Current threats include the proliferation of weapons of mass destruction (WMD) and their delivery systems. Rapid advances in biological science and technology also continue to increase the bio-terrorism threat against NATO forces and its populations.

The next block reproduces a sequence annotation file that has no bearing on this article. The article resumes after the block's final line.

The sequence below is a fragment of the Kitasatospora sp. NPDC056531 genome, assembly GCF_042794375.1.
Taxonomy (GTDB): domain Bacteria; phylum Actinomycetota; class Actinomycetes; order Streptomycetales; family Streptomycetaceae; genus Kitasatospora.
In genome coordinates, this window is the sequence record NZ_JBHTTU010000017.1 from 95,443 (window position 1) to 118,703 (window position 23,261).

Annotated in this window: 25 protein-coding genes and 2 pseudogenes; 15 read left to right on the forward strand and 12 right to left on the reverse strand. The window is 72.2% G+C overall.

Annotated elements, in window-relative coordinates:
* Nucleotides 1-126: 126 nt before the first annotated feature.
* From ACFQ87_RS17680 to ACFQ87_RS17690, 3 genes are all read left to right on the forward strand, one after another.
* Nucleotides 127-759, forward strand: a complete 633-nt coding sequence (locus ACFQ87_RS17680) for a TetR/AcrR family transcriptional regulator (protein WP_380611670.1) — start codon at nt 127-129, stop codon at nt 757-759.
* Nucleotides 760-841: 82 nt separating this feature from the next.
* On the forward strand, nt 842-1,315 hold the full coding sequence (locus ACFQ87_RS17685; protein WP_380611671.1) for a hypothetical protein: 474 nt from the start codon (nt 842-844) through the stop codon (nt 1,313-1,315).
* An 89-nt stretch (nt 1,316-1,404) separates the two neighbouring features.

NATO’s Strategic Concept and the 2010 Lisbon Summit declaration confirmed the Alliance’s commitment to further develop its capacity to defend against the threat of CBRN1 weapons of mass destruction and protect its populations, territory and forces. The Combined Joint CBRN Defence Task Force is one of NATO’s key defences against CBRN events, but also supporting the prevention of WMD proliferation.1. Chemical, biological, radiological and nuclear (CBRN) material is used as an umbrella term for chemical, biological and radiological agents in any physical state and form, which can cause hazards to populations, territory and forces. It also refers to the chemical weapons precursors and facilities, equipments or compounds, that can be used for development or deployment of WMD, CBRN weapons or CBRN devices.